'From Perpetrators to Victims ? Constructions and Representations of ‘German Wartime Suffering’'
CONFERENCE, University of Leeds, 29 June – 1 July 2007
It has been maintained in recent years that there had been a general silence about ‘German suffering’ during World War II, a silence that is considered to have resulted from a taboo. This argument has been put forward in very different forms in diverse texts ranging from W.G. Sebald’s Zürich Lectures to Jörg Friedrich’s notorious Der Brand, and it is the basis for numerous representations of Germans as victims in literature and, increasingly, in film, and in debates such as the one about the planned ‘Centre against Expulsions’ in Berlin. However, one can argue that the revived debate, for instance, about the Allied air raids on German cities is essentially not an unearthing of something allegedly forgotten but rather expresses the forgetting of a remembering.
Setting out from the premise that recent representations and constructions of Germans as victims are not part of a new discourse but were rather implicitly present in a variety of West and East German debates in the aftermath of World War II and the Holocaust, a 3-year research project is currently underway at the University of Leeds with the aim of analysing discourses of ‘German wartime suffering.’ However, just as important as interrogating specific debates in this context is the discussion within the project about the foundations and thus the political and moral implications of such research.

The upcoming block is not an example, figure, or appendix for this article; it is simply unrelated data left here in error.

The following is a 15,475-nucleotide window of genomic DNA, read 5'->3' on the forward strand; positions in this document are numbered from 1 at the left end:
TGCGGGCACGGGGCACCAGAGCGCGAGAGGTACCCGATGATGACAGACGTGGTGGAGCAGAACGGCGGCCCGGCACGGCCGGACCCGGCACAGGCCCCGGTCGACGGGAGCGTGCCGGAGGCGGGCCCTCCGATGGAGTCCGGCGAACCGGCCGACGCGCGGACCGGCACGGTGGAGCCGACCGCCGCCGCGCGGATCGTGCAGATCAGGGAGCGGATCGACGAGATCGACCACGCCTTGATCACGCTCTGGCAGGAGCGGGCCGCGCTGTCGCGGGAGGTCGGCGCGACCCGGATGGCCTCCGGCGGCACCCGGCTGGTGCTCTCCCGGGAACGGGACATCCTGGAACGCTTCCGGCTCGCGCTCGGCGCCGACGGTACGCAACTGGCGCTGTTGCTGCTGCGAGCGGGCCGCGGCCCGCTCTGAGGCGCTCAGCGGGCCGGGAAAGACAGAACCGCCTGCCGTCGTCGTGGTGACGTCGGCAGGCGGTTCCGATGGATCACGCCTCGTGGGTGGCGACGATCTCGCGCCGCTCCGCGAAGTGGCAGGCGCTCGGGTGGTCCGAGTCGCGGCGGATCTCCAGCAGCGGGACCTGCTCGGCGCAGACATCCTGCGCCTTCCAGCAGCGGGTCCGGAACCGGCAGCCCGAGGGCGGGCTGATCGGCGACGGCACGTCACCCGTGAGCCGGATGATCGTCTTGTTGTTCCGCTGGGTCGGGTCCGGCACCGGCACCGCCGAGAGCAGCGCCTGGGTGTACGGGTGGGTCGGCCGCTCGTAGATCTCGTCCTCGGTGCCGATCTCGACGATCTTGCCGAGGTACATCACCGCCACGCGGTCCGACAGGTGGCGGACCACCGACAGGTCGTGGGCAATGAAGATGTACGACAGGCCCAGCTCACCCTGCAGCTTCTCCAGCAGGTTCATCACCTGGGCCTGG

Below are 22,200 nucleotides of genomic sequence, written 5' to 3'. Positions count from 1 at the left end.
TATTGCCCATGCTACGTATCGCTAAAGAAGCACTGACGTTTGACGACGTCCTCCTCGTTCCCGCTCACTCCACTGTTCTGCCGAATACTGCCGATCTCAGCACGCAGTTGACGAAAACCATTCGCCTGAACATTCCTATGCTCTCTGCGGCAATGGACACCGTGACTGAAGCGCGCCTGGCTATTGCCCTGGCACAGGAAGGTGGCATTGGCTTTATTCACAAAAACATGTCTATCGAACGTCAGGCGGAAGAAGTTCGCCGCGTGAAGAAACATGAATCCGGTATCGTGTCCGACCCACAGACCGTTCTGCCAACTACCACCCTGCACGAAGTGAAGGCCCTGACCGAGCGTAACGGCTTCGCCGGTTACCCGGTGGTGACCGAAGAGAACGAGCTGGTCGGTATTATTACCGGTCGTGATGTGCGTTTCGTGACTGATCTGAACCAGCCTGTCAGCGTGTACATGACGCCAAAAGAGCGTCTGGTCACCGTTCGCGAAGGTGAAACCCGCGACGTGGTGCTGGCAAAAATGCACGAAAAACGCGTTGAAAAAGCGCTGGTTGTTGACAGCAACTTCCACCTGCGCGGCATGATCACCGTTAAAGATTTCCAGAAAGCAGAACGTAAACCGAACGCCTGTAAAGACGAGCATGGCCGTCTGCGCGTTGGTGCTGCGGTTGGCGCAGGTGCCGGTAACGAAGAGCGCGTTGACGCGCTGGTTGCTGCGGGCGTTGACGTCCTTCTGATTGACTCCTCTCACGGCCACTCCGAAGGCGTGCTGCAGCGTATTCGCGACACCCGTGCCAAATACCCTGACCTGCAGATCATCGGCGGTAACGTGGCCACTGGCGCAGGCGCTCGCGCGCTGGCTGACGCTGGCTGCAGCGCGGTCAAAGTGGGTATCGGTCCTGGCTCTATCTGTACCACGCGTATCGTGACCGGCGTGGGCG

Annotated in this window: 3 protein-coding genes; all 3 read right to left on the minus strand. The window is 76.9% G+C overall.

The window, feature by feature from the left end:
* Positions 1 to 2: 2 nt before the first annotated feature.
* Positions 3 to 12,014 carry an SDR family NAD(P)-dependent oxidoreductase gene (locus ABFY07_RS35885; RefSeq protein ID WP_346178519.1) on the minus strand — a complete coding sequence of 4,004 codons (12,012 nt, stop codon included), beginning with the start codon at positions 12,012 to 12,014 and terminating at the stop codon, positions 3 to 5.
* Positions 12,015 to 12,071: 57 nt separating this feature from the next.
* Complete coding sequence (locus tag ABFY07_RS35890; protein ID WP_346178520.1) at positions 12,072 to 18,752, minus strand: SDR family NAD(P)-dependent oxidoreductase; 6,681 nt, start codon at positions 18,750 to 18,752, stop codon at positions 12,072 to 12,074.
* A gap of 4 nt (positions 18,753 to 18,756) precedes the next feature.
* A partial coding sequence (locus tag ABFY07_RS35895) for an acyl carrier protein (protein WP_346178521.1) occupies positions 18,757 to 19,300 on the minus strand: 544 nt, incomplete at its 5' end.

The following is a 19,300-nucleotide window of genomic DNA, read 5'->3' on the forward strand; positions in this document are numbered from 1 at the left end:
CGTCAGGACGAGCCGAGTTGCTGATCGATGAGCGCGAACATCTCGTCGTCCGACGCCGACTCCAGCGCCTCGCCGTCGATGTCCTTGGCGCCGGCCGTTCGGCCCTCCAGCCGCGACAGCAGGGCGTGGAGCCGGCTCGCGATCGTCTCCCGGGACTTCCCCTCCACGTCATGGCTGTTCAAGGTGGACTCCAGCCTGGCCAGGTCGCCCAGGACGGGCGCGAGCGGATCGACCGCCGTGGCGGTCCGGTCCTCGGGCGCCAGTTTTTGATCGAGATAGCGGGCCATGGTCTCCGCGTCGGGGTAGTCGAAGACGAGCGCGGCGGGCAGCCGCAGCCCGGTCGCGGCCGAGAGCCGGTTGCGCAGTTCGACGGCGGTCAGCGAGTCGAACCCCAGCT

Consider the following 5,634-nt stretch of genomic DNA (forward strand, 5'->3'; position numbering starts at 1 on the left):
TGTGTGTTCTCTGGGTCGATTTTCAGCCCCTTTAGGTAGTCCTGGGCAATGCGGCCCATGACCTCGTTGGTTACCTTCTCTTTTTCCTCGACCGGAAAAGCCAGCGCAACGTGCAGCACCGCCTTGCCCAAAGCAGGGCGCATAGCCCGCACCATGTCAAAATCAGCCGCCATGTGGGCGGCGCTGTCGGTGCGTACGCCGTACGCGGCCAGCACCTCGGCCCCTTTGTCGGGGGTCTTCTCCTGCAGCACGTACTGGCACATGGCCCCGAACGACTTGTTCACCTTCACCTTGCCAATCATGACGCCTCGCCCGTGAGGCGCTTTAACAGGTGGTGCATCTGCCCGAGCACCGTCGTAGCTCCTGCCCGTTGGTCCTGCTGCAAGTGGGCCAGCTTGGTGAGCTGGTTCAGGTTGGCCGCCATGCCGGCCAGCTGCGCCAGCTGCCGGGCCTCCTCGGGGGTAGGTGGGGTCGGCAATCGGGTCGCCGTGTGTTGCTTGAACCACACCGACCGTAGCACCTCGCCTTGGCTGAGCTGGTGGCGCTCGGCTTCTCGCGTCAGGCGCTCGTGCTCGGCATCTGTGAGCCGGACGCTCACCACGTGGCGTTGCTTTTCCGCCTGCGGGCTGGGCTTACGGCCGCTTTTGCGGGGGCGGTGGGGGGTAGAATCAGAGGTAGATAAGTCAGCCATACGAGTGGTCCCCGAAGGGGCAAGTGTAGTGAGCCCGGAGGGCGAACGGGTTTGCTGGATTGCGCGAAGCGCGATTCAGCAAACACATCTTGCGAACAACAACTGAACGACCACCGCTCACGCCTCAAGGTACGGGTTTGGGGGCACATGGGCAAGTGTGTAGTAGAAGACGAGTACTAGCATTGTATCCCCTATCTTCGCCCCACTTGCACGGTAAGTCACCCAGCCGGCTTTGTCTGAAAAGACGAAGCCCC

The project wants to open up these questions for discussion and invites papers interrogating the construction and representations of ‘German wartime suffering’ and of ‘Germans as victims’ in all areas concerned: from visual arts and literature to political and social debates in Germany from 1945 to the present. We also invite contributions dealing with the reception of the German discourse in other countries, such as in the United States, Britain, Israel, France, Poland, Italy, Japan and the former Soviet Union and Yugoslavia. Publications of the conference proceedings are planned within thematically structured volumes.
We will consider contributions discussing literary representations, filmic representations, across-media representations and papers focusing on political and public debates, the question of ‘public’ and ‘private’ memory, as well as discourse analysis.
Please send abstracts of not more than 500 words by 16 January 2007.
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